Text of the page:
Friday's specially after the introduction of weeklies have become very unpredictable for option sellers IMO. Usually I'm able to forsee a volatile move & if not then through hindsight analysis I'm able to understand how a spike manifested, which ultimately adds to my system.(1/n)
But days like 14th Aug'20 when everything is going super fine & all of a sudden within seconds huge vol spike occurs is baffling. There are many such Friday's before when such moves have manifested without any prior sign of volatility (according to me). (2/n)
What i have understood is that since current weekly has max liquidity & Friday is the first day of a new series, the positions are not mature enough. So the operator can afford to shake up things. I haven't seen such spikes coming on Tue-Thus without prior signal. (3/n)
24/08/15: Nifty gap down 250 points & another 250 after that. Previous few months return gone, but since I'm quick to take my losses, was saved from ruin. Before that my only edge in option selling was adjustments & my forever edge of following PA. (1/n)
I soon realised that theta decay with sound adjustments is not an edge, which i earlier thought was & which gave me good returns over the years. After that i went deeper in understanding volatility behaviour, how/where it manifests & all the discrepancies in option chain. (2/n)
With finding edge in logistics i mean how to keep the greeks in check, SL in place & optimum ways of adjustments with minimum slippages. So the main aim here is to write theta without following vol behaviour & having any actual knowledge of what's going on in the markets. (3/n)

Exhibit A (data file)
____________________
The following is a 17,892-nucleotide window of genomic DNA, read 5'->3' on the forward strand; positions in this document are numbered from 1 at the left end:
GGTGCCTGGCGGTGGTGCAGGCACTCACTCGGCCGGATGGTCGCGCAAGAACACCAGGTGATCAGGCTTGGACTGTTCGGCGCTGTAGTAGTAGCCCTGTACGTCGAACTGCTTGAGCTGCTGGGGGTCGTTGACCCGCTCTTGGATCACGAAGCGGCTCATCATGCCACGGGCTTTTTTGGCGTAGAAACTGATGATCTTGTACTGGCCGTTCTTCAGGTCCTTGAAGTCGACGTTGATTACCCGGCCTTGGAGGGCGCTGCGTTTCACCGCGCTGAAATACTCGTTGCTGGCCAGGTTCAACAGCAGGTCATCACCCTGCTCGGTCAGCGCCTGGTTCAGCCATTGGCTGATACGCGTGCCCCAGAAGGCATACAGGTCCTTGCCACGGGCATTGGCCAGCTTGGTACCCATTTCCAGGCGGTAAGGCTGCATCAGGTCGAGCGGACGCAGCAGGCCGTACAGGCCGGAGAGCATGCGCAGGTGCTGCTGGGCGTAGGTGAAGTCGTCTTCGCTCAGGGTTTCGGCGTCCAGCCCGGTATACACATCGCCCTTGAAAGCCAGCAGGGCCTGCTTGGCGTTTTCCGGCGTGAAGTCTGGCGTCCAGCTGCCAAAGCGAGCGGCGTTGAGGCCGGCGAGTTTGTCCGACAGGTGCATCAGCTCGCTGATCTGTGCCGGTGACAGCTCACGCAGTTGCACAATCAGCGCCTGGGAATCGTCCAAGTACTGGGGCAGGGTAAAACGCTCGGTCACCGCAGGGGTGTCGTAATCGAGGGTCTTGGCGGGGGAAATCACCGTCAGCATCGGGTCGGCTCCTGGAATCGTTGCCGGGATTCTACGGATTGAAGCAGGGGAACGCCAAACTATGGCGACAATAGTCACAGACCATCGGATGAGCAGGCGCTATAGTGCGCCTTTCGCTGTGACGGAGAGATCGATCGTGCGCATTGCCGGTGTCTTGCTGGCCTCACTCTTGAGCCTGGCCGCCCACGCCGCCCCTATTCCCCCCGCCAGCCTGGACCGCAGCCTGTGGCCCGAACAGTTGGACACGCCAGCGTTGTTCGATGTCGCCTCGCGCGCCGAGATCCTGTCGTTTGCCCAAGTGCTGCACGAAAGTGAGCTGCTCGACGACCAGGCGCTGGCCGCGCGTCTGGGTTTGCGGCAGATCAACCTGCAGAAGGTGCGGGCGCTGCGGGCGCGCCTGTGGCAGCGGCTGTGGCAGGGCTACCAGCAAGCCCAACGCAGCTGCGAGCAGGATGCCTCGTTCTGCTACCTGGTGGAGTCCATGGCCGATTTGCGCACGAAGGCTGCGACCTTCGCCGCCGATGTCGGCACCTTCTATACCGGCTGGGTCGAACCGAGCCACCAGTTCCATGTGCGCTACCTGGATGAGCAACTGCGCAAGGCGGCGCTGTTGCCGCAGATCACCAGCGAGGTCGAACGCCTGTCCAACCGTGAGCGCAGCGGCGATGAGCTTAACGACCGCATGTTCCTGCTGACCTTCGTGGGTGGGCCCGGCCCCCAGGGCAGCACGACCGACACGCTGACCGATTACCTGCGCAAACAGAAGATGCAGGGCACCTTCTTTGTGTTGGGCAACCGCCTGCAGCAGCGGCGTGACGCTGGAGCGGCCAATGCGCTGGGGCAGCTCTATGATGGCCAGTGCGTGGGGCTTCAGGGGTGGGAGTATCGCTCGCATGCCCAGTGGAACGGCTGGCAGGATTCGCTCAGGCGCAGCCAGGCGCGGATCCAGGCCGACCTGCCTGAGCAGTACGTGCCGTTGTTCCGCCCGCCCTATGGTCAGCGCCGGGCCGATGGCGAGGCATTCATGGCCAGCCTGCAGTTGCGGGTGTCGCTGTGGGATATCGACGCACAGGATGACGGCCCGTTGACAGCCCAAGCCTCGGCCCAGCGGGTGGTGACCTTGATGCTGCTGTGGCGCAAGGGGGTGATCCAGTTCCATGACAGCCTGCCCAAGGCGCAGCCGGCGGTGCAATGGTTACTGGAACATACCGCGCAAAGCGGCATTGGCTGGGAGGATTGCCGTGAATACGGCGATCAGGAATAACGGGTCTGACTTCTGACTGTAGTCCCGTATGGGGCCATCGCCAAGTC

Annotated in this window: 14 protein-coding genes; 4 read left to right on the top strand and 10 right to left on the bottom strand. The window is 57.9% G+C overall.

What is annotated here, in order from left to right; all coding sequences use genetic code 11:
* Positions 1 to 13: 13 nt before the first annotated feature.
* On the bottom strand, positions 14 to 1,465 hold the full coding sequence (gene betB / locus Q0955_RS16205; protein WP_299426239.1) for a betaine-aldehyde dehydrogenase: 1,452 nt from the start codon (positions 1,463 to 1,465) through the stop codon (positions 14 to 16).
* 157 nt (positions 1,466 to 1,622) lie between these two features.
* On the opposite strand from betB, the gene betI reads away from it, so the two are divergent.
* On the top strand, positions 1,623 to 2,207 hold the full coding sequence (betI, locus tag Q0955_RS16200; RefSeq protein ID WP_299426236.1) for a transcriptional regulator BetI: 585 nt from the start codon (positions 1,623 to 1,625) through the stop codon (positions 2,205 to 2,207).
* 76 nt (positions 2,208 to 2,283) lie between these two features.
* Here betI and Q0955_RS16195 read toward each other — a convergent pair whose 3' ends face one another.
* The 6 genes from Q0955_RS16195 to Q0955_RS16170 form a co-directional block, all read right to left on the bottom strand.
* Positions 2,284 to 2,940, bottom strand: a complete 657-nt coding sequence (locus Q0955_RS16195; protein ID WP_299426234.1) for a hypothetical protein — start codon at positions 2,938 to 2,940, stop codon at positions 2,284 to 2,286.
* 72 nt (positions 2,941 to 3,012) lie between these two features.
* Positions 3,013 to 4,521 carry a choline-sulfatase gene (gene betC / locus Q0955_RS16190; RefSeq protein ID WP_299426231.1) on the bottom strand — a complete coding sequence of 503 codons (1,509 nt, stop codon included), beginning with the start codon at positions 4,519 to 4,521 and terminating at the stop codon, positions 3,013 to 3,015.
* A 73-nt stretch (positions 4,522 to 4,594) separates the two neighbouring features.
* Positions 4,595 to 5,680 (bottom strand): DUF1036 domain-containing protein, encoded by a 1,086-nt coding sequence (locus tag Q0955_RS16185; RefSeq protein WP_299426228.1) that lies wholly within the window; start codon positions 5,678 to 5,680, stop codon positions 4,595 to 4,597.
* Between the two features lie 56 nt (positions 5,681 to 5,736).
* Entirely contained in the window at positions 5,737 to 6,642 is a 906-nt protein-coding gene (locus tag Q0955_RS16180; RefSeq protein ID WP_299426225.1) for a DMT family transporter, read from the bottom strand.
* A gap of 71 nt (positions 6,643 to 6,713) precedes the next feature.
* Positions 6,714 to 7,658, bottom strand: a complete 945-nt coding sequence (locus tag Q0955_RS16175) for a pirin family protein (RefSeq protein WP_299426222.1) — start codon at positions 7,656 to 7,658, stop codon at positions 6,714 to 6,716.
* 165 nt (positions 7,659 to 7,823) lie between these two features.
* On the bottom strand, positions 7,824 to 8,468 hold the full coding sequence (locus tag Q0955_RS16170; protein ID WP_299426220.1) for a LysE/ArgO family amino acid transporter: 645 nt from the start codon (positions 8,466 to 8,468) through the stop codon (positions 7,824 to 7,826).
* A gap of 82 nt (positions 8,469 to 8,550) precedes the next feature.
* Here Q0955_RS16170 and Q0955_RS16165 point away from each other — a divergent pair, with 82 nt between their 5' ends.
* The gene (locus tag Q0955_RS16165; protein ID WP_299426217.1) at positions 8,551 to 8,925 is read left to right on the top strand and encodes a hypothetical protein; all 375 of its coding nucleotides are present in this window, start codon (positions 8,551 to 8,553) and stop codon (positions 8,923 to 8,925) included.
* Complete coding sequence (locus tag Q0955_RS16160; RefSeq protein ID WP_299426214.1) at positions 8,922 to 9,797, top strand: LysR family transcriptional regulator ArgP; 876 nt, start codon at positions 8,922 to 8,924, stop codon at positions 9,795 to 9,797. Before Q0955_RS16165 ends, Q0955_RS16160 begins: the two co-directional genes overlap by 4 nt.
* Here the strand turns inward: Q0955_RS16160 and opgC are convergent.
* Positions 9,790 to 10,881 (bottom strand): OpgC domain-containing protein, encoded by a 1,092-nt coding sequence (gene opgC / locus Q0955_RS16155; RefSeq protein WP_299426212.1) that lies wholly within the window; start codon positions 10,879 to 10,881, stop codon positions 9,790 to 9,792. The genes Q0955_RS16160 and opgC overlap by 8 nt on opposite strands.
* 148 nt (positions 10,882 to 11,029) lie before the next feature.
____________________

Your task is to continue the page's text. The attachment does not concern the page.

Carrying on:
Many traders don't indulge in understanding GREEKS because they think they are very complicated.
There are 4 primary greeks:
In my experience, understanding DELTA is enough to take benefit of greeks.(1/n)
Delta measures the rate of change of options price based on the directional movement of the underlying.
So this means we can know in advance (theoretically) how much an option will move with the underlying & so we can prepare our strategies accordingly. (2/n)
Value of delta varies between 0 & 1 for calls and -1 & 0 for puts. This figure tells how much an option price will change, when the underlying moves 1 point. So example a delta of .2 of call indicates that for every 1 point change in the underlying, the price will move .2 (3/n)
These days the most preferred strategy for option sellers due to improved margins is IRONFLY. It's essentially a short straddle with long strangle. Long strangle acting as 'WINGS', which help in capping the unlimited risk associated with a short straddle.(1/n)
You can also view the position as a combination of Cal & Put credit spreads, if that makes it more easy for you.
There are 3 important things to understand while trading this strategy:
1) Initial size of the Wings 2) Risk Management 3) Adjustments
Since we are selling an ATM straddle, the 1st question is how far our wings should be? Ideally i sell .50 delta straddle & buy .20 or .10 OTM strangle, depending on my view on volatility. So the distance of wings depends on the IV setup. Higher the IVs, greater the distance.(3/n)